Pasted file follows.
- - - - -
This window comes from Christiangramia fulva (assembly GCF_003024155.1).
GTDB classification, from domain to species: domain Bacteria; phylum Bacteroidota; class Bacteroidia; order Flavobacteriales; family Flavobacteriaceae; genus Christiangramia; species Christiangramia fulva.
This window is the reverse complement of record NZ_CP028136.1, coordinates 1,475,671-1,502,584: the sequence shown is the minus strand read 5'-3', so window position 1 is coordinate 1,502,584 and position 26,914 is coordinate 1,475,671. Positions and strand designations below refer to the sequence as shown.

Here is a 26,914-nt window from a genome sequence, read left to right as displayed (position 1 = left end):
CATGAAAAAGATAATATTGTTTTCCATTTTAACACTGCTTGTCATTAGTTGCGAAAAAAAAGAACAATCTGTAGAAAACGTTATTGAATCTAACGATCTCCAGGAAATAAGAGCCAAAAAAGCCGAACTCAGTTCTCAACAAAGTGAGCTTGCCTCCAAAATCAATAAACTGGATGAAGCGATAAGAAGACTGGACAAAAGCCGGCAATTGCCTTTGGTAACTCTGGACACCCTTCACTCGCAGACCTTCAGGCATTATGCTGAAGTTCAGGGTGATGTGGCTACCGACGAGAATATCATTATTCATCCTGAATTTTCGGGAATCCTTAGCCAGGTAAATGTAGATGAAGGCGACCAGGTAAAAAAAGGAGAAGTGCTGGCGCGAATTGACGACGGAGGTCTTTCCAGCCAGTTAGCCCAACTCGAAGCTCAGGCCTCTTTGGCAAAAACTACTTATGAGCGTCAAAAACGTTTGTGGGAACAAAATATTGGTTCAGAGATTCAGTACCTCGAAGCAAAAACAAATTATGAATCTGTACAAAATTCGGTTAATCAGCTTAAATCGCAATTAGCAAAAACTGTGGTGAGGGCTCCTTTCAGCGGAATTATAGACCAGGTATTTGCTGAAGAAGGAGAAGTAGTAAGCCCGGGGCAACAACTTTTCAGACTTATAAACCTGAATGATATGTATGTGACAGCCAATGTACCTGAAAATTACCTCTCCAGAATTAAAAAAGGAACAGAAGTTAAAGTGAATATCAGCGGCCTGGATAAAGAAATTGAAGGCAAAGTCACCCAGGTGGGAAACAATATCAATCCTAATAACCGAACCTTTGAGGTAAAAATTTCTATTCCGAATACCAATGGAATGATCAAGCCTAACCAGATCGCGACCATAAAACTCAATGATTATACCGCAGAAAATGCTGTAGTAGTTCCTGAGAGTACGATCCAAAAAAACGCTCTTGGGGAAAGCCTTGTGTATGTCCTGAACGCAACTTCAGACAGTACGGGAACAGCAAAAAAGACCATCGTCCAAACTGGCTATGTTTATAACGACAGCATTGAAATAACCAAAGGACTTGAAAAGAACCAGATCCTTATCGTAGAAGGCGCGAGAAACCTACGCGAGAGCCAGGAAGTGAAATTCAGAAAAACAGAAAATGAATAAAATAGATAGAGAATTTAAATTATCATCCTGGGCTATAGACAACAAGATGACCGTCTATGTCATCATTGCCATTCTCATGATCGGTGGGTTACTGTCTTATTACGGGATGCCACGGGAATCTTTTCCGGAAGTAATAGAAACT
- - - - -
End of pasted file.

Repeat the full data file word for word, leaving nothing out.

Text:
This window comes from Christiangramia fulva (assembly GCF_003024155.1).
GTDB classification, from domain to species: domain Bacteria; phylum Bacteroidota; class Bacteroidia; order Flavobacteriales; family Flavobacteriaceae; genus Christiangramia; species Christiangramia fulva.
This window is the reverse complement of record NZ_CP028136.1, coordinates 1,475,671-1,502,584: the sequence shown is the minus strand read 5'-3', so window position 1 is coordinate 1,502,584 and position 26,914 is coordinate 1,475,671. Positions and strand designations below refer to the sequence as shown.

Here is a 26,914-nt window from a genome sequence, read left to right as displayed (position 1 = left end):
CATGAAAAAGATAATATTGTTTTCCATTTTAACACTGCTTGTCATTAGTTGCGAAAAAAAAGAACAATCTGTAGAAAACGTTATTGAATCTAACGATCTCCAGGAAATAAGAGCCAAAAAAGCCGAACTCAGTTCTCAACAAAGTGAGCTTGCCTCCAAAATCAATAAACTGGATGAAGCGATAAGAAGACTGGACAAAAGCCGGCAATTGCCTTTGGTAACTCTGGACACCCTTCACTCGCAGACCTTCAGGCATTATGCTGAAGTTCAGGGTGATGTGGCTACCGACGAGAATATCATTATTCATCCTGAATTTTCGGGAATCCTTAGCCAGGTAAATGTAGATGAAGGCGACCAGGTAAAAAAAGGAGAAGTGCTGGCGCGAATTGACGACGGAGGTCTTTCCAGCCAGTTAGCCCAACTCGAAGCTCAGGCCTCTTTGGCAAAAACTACTTATGAGCGTCAAAAACGTTTGTGGGAACAAAATATTGGTTCAGAGATTCAGTACCTCGAAGCAAAAACAAATTATGAATCTGTACAAAATTCGGTTAATCAGCTTAAATCGCAATTAGCAAAAACTGTGGTGAGGGCTCCTTTCAGCGGAATTATAGACCAGGTATTTGCTGAAGAAGGAGAAGTAGTAAGCCCGGGGCAACAACTTTTCAGACTTATAAACCTGAATGATATGTATGTGACAGCCAATGTACCTGAAAATTACCTCTCCAGAATTAAAAAAGGAACAGAAGTTAAAGTGAATATCAGCGGCCTGGATAAAGAAATTGAAGGCAAAGTCACCCAGGTGGGAAACAATATCAATCCTAATAACCGAACCTTTGAGGTAAAAATTTCTATTCCGAATACCAATGGAATGATCAAGCCTAACCAGATCGCGACCATAAAACTCAATGATTATACCGCAGAAAATGCTGTAGTAGTTCCTGAGAGTACGATCCAAAAAAACGCTCTTGGGGAAAGCCTTGTGTATGTCCTGAACGCAACTTCAGACAGTACGGGAACAGCAAAAAAGACCATCGTCCAAACTGGCTATGTTTATAACGACAGCATTGAAATAACCAAAGGACTTGAAAAGAACCAGATCCTTATCGTAGAAGGCGCGAGAAACCTACGCGAGAGCCAGGAAGTGAAATTCAGAAAAACAGAAAATGAATAAAATAGATAGAGAATTTAAATTATCATCCTGGGCTATAGACAACAAGATGACCGTCTATGTCATCATTGCCATTCTCATGATCGGTGGGTTACTGTCTTATTACGGGATGCCACGGGAATCTTTTCCGGAAGTAATAGAAACT